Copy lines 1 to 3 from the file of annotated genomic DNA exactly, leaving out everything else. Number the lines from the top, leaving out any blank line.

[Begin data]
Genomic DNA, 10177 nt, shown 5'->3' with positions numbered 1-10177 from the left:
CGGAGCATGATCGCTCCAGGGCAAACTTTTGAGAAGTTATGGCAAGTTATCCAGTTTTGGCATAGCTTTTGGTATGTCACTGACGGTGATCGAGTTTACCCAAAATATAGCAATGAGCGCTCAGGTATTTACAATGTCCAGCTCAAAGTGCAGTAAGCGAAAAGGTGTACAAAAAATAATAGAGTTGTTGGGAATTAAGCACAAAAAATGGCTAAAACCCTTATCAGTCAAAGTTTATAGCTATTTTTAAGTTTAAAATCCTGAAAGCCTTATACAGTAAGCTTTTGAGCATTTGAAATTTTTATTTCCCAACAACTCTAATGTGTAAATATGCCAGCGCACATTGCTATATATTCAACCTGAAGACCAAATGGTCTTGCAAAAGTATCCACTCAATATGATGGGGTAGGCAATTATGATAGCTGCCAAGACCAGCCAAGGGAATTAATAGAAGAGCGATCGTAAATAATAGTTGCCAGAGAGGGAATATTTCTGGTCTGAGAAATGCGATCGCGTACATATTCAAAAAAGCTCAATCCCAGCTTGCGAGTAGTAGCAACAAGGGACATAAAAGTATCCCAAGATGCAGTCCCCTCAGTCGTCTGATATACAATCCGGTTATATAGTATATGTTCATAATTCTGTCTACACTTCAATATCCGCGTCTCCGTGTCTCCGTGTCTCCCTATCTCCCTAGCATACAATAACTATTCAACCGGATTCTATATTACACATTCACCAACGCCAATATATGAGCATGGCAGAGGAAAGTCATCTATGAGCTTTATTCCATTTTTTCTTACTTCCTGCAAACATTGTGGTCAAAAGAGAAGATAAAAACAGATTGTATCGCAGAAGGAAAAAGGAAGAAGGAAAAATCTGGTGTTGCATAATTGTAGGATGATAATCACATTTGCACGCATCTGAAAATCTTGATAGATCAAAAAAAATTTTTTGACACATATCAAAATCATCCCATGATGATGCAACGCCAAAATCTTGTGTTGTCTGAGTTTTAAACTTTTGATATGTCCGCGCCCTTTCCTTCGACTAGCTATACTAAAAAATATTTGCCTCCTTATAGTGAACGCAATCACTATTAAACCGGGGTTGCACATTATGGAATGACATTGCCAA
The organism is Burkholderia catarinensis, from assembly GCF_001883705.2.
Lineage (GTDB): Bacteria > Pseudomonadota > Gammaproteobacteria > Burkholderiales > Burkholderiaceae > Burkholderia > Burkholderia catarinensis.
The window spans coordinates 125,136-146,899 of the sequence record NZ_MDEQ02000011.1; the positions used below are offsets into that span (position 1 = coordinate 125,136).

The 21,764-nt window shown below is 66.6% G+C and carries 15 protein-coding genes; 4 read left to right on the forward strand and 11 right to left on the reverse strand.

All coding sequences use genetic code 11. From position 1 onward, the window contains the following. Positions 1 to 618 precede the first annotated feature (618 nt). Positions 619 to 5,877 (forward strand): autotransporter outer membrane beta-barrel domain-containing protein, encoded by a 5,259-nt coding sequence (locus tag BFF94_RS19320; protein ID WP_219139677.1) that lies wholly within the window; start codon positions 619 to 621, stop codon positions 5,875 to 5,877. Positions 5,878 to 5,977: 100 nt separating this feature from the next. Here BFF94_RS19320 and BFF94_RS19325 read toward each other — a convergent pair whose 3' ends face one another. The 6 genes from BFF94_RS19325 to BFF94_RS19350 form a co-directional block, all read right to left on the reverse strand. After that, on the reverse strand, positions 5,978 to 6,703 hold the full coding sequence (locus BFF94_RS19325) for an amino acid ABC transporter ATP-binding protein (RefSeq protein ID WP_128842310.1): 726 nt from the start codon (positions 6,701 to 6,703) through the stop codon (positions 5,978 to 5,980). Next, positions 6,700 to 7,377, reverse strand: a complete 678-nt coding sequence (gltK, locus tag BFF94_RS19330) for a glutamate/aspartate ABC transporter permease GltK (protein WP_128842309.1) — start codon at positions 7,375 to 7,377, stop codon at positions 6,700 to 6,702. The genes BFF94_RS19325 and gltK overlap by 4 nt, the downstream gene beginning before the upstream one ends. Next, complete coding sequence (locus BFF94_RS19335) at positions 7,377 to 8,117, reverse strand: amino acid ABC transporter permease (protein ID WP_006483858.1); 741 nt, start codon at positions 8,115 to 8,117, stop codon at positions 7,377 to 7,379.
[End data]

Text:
Genomic DNA, 10177 nt, shown 5'->3' with positions numbered 1-10177 from the left:
CGGAGCATGATCGCTCCAGGGCAAACTTTTGAGAAGTTATGGCAAGTTATCCAGTTTTGGCATAGCTTTTGGTATGTCACTGACGGTGATCGAGTTTACCCAAAATATAGCAATGAGCGCTCAGGTATTTACAATGTCCAGCTCAAAGTGCAGTAAGCGAAAAGGTGTACAAAAAATAATAGAGTTGTTGGGAATTAAGCACAAAAAATGGCTAAAACCCTTATCAGTCAAAGTTTATAGCTATTTTTAAGTTTAAAATCCTGAAAGCCTTATACAGTAAGCTTTTGAGCATTTGAAATTTTTATTTCCCAACAACTCTAATGTGTAAATATGCCAGCGCACATTGCTATATATTCAACCTGAAGACCAAATGGTCTTGCAAAAGTATCCACTCAATATGATGGGGTAGGCAATTATGATAGCTGCCAAGACCAGCCAAGGGAATTAATAGAAGAGCGATCGTAAATAATAGTTGCCAGAGAGGGAATATTTCTGGTCTGAGAAATGCGATCGCGTACATATTCAAAAAAGCTCAATCCCAGCTTGCGAGTAGTAGCAACAAGGGACATAAAAGTATCCCAAGATGCAGTCCCCTCAGTCGTCTGATATACAATCCGGTTATATAGTATATGTTCATAATTCTGTCTACACTTCAATATCCGCGTCTCCGTGTCTCCGTGTCTCCCTATCTCCCTAGCATACAATAACTATTCAACCGGATTCTATATTACACATTCACCAACGCCAATATATGAGCATGGCAGAGGAAAGTCATCTATGAGCTTTATTCCATTTTTTCTTACTTCCTGCAAACATTGTGGTCAAAAGAGAAGATAAAAACAGATTGTATCGCAGAAGGAAAAAGGAAGAAGGAAAAATCTGGTGTTGCATAATTGTAGGATGATAATCACATTTGCACGCATCTGAAAATCTTGATAGATCAAAAAAAATTTTTTGACACATATCAAAATCATCCCATGATGATGCAACGCCAAAATCTTGTGTTGTCTGAGTTTTAAACTTTTGATATGTCCGCGCCCTTTCCTTCGACTAGCTATACTAAAAAATATTTGCCTCCTTATAGTGAACGCAATCACTATTAAACCGGGGTTGCACATTATGGAATGACATTGCCAA
The organism is Burkholderia catarinensis, from assembly GCF_001883705.2.